Idaho Needs to Prepare for Fall With These 2 Crucial Items
The autumnal equinox approaches and observers will see an equal length of day and night. In other words, the calendar says the first day of fall officially begins on September 23rd. This is a trigger for many in Idaho to break out the leaf rake, Halloween decorations, and pull coats and sweaters out from storage under the bed in preparation for the upcoming outdoor chores. But there are indoor chores to remember as well.
As the days grow shorter, citizens need to be aware of a couple of items to put on their shopping lists. While shoppers are out drinking pumpkin spice lattes when they shop for new yoga pants and boots, they should also pick up 9-volt batteries and furnace filters. This change in routine may be difficult at first, but is necessary.
The clock changes for daylight savings time in March and November are used as a reminder for many people to change the batteries in a home’s fire alarms. How many times has that pesky alarm told us in no uncertain terms that the battery is low at 4 PM? Never. The beep chasing always hits between midnight and 3 AM. Rumor has it, that this is because of temperature changes. I think it’s because the smoke alarm companies are evil.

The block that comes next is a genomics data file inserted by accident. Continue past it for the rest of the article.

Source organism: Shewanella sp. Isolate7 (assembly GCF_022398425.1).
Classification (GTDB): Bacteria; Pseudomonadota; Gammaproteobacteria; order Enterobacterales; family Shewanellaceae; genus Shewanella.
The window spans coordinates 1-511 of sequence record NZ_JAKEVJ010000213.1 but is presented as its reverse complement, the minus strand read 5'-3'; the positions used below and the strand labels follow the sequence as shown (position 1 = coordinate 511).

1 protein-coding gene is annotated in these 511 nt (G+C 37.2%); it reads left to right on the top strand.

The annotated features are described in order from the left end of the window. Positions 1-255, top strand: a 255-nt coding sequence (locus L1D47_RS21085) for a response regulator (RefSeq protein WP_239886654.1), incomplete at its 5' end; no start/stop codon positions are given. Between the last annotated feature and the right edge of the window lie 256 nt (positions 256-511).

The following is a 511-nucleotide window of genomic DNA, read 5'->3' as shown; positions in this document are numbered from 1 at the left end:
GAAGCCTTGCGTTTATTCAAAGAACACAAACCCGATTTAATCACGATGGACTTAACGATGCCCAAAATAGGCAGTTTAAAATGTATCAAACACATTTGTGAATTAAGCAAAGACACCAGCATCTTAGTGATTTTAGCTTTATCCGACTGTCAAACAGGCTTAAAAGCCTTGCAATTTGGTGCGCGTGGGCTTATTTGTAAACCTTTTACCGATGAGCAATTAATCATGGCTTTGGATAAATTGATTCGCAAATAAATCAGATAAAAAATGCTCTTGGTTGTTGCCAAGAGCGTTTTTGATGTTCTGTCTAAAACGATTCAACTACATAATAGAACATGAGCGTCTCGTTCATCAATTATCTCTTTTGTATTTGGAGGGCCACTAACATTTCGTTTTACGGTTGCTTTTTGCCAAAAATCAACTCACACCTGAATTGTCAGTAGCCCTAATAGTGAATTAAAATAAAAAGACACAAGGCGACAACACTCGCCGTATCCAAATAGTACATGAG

The lesser well-known rule is replacing the furnace filters. Every year homeowners are surprised by the smell of burned dust as the heater kicks in. Some free-thinkers consider this may be a good time to change the filter. Recommendations on changing filters can vary, but 90 days for a 1-inch filter, 6 months for a 4-inch filter, and 12 months for the largest filters is a safe bet. Go and check your furnace to see the size you need and put a couple on the list, or order them in preparation for the equinox.
Not On The Time Change, Remember On The Equinox
Since none of us will remember filter rules without serious intervention, let’s make a habit of changing both the batteries and filters when fall hits. Then it won’t matter what size filter you have or when Congress votes out daylight saving. It isn’t a perfect system, but at least the furnace won’t be completely neglected for 5 years and you won't go crazy hunting down a chirp at 2 AM.